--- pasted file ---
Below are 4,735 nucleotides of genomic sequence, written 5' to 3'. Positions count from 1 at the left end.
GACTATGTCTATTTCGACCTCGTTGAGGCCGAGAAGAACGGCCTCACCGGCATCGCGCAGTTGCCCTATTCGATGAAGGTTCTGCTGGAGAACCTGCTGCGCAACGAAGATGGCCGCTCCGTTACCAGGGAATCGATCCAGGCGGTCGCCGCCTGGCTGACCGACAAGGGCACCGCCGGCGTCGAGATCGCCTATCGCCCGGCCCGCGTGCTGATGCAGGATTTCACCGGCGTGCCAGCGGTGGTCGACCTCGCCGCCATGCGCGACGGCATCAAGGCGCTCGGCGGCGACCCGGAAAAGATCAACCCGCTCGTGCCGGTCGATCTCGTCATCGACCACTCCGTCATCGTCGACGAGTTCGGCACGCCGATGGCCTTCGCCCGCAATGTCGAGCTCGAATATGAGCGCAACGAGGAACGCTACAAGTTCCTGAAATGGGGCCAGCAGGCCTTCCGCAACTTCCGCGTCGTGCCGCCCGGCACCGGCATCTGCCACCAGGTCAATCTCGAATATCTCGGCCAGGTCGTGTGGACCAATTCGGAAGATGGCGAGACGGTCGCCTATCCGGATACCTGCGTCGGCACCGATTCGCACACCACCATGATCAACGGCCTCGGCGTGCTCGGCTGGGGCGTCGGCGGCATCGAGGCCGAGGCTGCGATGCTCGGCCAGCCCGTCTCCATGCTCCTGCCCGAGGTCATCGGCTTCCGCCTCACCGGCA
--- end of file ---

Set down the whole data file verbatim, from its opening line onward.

Below are 4,735 nucleotides of genomic sequence, written 5' to 3'. Positions count from 1 at the left end.
GACTATGTCTATTTCGACCTCGTTGAGGCCGAGAAGAACGGCCTCACCGGCATCGCGCAGTTGCCCTATTCGATGAAGGTTCTGCTGGAGAACCTGCTGCGCAACGAAGATGGCCGCTCCGTTACCAGGGAATCGATCCAGGCGGTCGCCGCCTGGCTGACCGACAAGGGCACCGCCGGCGTCGAGATCGCCTATCGCCCGGCCCGCGTGCTGATGCAGGATTTCACCGGCGTGCCAGCGGTGGTCGACCTCGCCGCCATGCGCGACGGCATCAAGGCGCTCGGCGGCGACCCGGAAAAGATCAACCCGCTCGTGCCGGTCGATCTCGTCATCGACCACTCCGTCATCGTCGACGAGTTCGGCACGCCGATGGCCTTCGCCCGCAATGTCGAGCTCGAATATGAGCGCAACGAGGAACGCTACAAGTTCCTGAAATGGGGCCAGCAGGCCTTCCGCAACTTCCGCGTCGTGCCGCCCGGCACCGGCATCTGCCACCAGGTCAATCTCGAATATCTCGGCCAGGTCGTGTGGACCAATTCGGAAGATGGCGAGACGGTCGCCTATCCGGATACCTGCGTCGGCACCGATTCGCACACCACCATGATCAACGGCCTCGGCGTGCTCGGCTGGGGCGTCGGCGGCATCGAGGCCGAGGCTGCGATGCTCGGCCAGCCCGTCTCCATGCTCCTGCCCGAGGTCATCGGCTTCCGCCTCACCGGCA